In my view, I think there are many witnesses who would like to come in our remaining time in this session. Frankly, we could have heard from the witnesses who were here, who she cut off—but no, because if it's not her way, it's no way.
    I'm sorry, but that is not how Parliament works. We may not always agree on the policies, we may not always agree on the politics, but there has to be a level of commitment to working together for the greater good. If you can't, we're going to stand up and fight for it.
    Mr. Chair, I want to talk about some of the other comments, too, that were made while I was listening to this debate. It was argued that this motion is just so fair and how could we not want to support it? Did anybody bother to ask if we wanted to support it? No. The members opposite talk about, “Oh, no one reached out.” Well, no one reached out to me either. Frankly, I was about to use unparliamentary language. But it's not a very bright argument to use, because the levels and the channels of communication go both ways. What's good for the goose is good for the gander. If you don't want to compromise with us, then you have no idea what we'd like to see in the work plan, because you never bothered to ask.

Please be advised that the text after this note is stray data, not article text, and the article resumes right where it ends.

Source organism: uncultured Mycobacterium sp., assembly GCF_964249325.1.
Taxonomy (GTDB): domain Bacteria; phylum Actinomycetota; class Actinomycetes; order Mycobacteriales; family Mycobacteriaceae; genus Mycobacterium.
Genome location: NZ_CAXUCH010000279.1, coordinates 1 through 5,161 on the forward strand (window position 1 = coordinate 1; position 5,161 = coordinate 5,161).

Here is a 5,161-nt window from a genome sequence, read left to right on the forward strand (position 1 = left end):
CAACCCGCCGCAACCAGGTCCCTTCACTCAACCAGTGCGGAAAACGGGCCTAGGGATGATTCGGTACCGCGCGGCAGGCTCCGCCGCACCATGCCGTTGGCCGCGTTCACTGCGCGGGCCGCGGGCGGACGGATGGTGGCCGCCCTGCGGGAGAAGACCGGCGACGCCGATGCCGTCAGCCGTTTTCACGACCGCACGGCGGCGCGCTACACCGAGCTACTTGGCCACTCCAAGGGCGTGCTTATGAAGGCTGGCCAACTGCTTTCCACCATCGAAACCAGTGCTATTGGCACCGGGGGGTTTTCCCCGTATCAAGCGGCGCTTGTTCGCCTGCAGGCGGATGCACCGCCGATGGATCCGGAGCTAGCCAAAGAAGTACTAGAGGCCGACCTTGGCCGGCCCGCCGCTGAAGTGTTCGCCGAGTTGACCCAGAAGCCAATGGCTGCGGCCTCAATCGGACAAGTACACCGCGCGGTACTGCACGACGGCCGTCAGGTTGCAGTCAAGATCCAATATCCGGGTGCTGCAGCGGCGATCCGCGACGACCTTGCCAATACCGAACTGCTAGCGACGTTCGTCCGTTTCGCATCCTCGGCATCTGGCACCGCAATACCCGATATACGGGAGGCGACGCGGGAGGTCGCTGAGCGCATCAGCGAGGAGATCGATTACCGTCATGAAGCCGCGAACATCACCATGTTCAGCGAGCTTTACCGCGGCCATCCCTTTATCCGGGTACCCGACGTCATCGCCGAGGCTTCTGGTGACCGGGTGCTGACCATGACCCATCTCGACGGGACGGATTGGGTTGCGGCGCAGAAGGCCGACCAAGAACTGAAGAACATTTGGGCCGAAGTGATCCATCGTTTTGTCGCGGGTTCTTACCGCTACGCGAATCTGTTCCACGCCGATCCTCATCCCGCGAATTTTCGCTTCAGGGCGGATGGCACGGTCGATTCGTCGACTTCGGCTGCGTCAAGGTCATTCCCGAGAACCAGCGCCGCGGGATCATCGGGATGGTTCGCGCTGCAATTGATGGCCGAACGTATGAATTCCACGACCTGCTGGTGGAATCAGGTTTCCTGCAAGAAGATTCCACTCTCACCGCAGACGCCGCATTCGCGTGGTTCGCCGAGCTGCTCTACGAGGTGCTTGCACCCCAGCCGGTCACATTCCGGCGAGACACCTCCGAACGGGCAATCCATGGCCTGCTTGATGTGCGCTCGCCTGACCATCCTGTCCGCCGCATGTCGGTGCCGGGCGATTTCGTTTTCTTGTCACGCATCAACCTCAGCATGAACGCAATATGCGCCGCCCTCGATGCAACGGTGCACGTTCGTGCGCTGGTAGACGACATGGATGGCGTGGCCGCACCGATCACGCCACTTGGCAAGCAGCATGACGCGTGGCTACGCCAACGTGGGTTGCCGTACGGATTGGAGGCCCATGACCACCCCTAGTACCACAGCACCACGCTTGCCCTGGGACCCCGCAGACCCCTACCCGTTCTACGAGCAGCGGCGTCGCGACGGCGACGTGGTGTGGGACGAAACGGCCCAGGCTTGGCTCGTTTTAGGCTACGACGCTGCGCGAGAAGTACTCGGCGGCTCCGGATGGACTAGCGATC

What we'd like to see are witnesses. We'd like to hear testimony from Canadians across the country—provinces and territories—who have been battling COVID. We heard incredible testimony from Nova Scotia about the rapid testing program they have in place and the training of volunteers. We have heard some incredible testimony. Why would I want to limit the ability to hear from and learn from them? If your only motivation at this committee is is to engage political hit jobs, then of course you don't care about hearing witnesses. Of course, all you want are your social media clips.
    Mr. Chair, people who genuinely want to hear ideas, genuinely want to make life better for Canadians, want to hear from people who have that experience. We're lucky that we have a doctor on this committee who speaks often, with great knowledge, about his experience and the technical details that, in fairness, I don't have. I appreciate hearing from him. I also appreciate that when we bring witnesses in with various backgrounds, we all stand to benefit, because we're not all experts in all areas of the field of COVID and what we're dealing with.